3 Reasons the NSW Minerals Council is Vital to the Mining Industry in Australia
The NSW Minerals Council is the leading industry association representing the minerals industry in New South Wales, providing a united voice for its members. Here are three reasons why the association is so important to the mining industry in Australia.
1. They have the resources to make a difference
Mining has and will continue to be a key economic driver for the state. That’s why the NSW Minerals Council works closely with government, industry groups and business and community leaders to foster a sustainable mining industry in NSW.
The NSW Minerals Council supports the development of a strong and diverse state economy and an effective regulatory framework in which the industry can operate profitably and make a meaningful contribution to the state and the people of NSW.
2. Their members include some of the largest mining companies in NSW
Every year the NSW Minerals Council surveys its members to determine the economic benefits of mining to NSW. The results for 2013-14 will be released in November.
In 2012-13 the survey found that 26 NSW Minerals Council member companies directly spent around $12.8 billion on wages, goods, services and community contributions in NSW. This direct spending included $3.1 billion spent on the wages and salaries of over 23,000 mining workers, and over $9.7 billion in spending on goods and services with over 10,500 local businesses across the state.
When broken down by ABS region, the survey found that direct and indirect mining industry spending contributed around 36 percent of the Gross Regional Product (GRP) of the Hunter, 19 percent of the GRP in the Central West, 30 percent of the GRP of the Far West of NSW, 17 percent of the GRP in the Illawarra and 4 percent of the GRP in Northern NSW.
3. They understand the economic benefits of NSW mining
Mining is an integral part of the economic and social fabric of NSW, particularly rural NSW. Mining has been part of our state for more than 200 years, providing jobs, independence and wealth. No state has played a more prominent role in the history of Australian mining than NSW. Coal mining in Australia began near Nobbys Head in Newcastle in the 1790s, with the first coal shipment leaving Newcastle in 1799.
“It’s true, NSW mining has had a tough 18 months, with a fall in commodity prices, a stubbornly high Australian dollar and uncertainty with regard the NSW planning approvals regime. However, mining does have a bright future in our state and will continue to deliver jobs and economic stability to regional communities across the state,” NSW Minerals Council CEO Stephen Galilee said.
“Our state has some of the best quality coal and minerals in the world. We have an experienced and highly accomplished mining workforce, and the world’s largest coal export port. So while mining in NSW is experiencing short-term challenges, the long term prospects are good, provided we can continue to meet the future demand,” Mr Galilee said.
Vale invests $150mn to extend life of Manitoba operations
Vale has announced a $150mn CAD investment to extend current mining activities in Thompson, Manitoba by 10 years while aggressive exploration drilling of known orebodies holds the promise of mining well past 2040.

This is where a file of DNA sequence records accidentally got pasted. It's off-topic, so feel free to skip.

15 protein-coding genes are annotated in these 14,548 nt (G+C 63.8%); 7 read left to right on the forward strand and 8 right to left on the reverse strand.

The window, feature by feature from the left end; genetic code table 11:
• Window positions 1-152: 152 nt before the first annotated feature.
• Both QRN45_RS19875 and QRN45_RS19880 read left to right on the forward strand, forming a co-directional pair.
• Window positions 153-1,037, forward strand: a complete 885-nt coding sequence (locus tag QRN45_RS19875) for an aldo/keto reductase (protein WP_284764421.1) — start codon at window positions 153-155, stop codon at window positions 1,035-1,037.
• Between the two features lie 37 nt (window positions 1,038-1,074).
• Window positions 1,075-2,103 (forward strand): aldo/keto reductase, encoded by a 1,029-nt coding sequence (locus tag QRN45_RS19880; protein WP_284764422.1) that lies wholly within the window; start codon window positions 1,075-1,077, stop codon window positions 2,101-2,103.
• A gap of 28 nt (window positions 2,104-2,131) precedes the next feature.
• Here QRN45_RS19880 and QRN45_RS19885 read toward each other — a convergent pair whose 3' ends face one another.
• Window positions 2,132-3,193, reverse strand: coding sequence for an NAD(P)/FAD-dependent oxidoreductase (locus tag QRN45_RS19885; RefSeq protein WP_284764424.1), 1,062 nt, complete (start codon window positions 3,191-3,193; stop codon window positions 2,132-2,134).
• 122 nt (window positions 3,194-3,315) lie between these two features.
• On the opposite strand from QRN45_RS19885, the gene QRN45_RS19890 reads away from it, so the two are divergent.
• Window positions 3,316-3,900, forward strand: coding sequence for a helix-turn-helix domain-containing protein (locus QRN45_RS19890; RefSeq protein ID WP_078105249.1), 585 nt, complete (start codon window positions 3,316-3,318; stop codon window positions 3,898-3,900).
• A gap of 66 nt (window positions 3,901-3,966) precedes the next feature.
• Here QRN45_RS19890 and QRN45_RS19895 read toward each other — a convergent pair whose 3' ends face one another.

Global energy transition is boosting the market for nickel
The Thompson Mine Expansion is a two-phase project. The announcement represents Phase 1 and includes critical infrastructure such as new ventilation raises and fans, increased backfill capacity and additional power distribution. The changes are forecast to improve current production by 30%.
“This is the largest single investment we have made in our Thompson operations in the past two decades,” said Mark Travers, Executive Vice-President for Base Metals with Vale. “It is significant news for our employees, for the Thompson community and for the Province of Manitoba.
“The global movement to electric vehicles, renewable energies and carbon reduction has shone a welcome spotlight on nickel – positioning the metal we mine as a key contributor to a greener future and boosting world demand. We are proud that Thompson can be part of that future and part of the low carbon solution.”
Vale continues drilling program at Manitoba
Coupled with today’s announcement, Vale is continuing an extensive drilling program to further define known orebodies and search for new mineralization.
“This $150mn investment is just one part of our ambitious Thompson turnaround story. It is an indicator of our confidence in a long future for the Thompson operations,” added Dino Otranto, Chief Operating Officer for Vale’s North Atlantic Base Metals operations.
“Active collaboration between our design team, technical services, USW Local 6166, and our entire Thompson workforce has delivered a safe, efficient and fit-for-purpose plan that will enable us to extract the Thompson nickel resources for many years to come.”
The Thompson orebody was first discovered in 1956 by Vale (then known as Inco) following the adoption of new exploration technology and the largest exploration program to-date in the company’s history. Mining of the Thompson orebody began in 1961.
“We see the lighting of a path forward to a sustainable and prosperous future for Vale Base Metals in Manitoba,” said Gary Annett, General Manager of Vale’s Manitoba Operations.